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South America » Ecuador » Centre » Baños
April 25th 2010
Published: May 17th 2010
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1: Swinging across the river 17 secs
The date of Caoimhe's scheduled departure came and went, but Caoimhe didn't. She was having way too much fun traversing the globe with us. Although we had already packed so much into the two weeks we had together, the time had passed too quickly, so it seemed only right to more than double the length of her trip and continue on travelling.
We arrived into Quito on high alert, having met countless travelers along the way who had been mugged (some more than once) in Ecuador's capital city. Based on this, we were not intending on spending too long there, but were very pleasantly surprised by it’s beauty.
The huge city, divided into two very distinct areas, is located down in a valley surrounded by fabulous mountains. The churches, monasteries and well maintained plazas of the old town were enchanting to explore and the streets were bustling with people going about their everyday business.
We packed quite a lot into the few days we were here, basing ourselves in a beautiful hostel, 'The Secret Garden', which had a brilliant common area; a rooftop terrace overlooking the pretty city.
I had read about a monastery in the city, where nuns lived and worked (making handcrafts) and was fascinated by the fact that they were only allowed to speak for one hour a day. I felt compelled to visit this convent and witness it for myself. So off we went in search of Santa Catalina's Monastery. The nuns here were aged between thirty six and ninety seven and lived in tiny private cells. They worked, prayed and didn't talk! We did a little tour of the monastery and then went on our merry little way to see what other weird and wonderful places we could find.
By now, Paulo, Caoimhe and myself included, have well established our dislike of heights, so why we decided to take a cable car on a hair-raising two and a half kilometer ride up the side of a volcano still baffles me. When we were half way up, the cable car started making funny noises and jammed to a halt, swaying in the wind. We were left dangling! Me, being the drama queen that I am, burst into tears and thought this was the end for us. Thankfully, as you can see, it wasn't and once we did make it to the top, the views were spectacular.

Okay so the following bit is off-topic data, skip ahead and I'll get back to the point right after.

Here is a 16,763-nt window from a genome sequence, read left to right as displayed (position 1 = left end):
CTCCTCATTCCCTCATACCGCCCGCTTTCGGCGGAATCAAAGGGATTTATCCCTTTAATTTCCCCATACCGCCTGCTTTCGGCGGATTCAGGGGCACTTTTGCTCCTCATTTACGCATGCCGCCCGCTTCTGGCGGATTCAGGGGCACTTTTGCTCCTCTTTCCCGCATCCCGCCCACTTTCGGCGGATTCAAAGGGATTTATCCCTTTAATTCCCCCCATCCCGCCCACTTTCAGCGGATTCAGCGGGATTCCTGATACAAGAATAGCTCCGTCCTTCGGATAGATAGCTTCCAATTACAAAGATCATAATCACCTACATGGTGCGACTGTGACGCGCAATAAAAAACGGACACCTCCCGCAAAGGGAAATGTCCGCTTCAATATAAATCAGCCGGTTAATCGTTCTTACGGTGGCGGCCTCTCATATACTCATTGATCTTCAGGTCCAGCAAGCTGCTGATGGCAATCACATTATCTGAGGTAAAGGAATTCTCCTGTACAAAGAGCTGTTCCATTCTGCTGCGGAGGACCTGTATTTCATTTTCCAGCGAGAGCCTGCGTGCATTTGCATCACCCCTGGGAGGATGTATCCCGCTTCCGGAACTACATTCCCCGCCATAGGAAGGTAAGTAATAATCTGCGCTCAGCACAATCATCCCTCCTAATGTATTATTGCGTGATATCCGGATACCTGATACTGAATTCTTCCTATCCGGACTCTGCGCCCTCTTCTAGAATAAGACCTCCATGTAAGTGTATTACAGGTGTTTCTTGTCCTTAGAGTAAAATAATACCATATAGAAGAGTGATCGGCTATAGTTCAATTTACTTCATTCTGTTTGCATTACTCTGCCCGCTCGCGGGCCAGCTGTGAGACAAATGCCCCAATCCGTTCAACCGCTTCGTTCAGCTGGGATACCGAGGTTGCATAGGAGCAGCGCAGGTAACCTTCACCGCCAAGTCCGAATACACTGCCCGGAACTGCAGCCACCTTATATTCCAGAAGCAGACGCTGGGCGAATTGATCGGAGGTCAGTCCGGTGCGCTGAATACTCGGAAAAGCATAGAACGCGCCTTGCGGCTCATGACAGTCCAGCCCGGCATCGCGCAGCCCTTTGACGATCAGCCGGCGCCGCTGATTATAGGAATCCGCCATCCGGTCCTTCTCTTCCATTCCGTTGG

Our final little excursion around Quito took us to the hemispheric line, where we kept amused by hopping back and forth between the hemispheres - easily entertained! After spending a great few days in Quito (and not a mugging between the three of us), we thought it best to move on to our next destination, Cotopaxi National Park. We have spent a lot of time in big cities since arriving in South America and were so excited to get back out to the countryside.
Our home for the next few days was a huge old renovated farm house up in the mountains. It felt like a home away from home, with big comfy couches, an open fire and with barely another sinner there, we had the run of the place. Cotopaxi volcano was right on our doorstep, so we set our sights on climbing up five thousand of the the five thousand eight hundred meters towards the summit and mountain biking back down!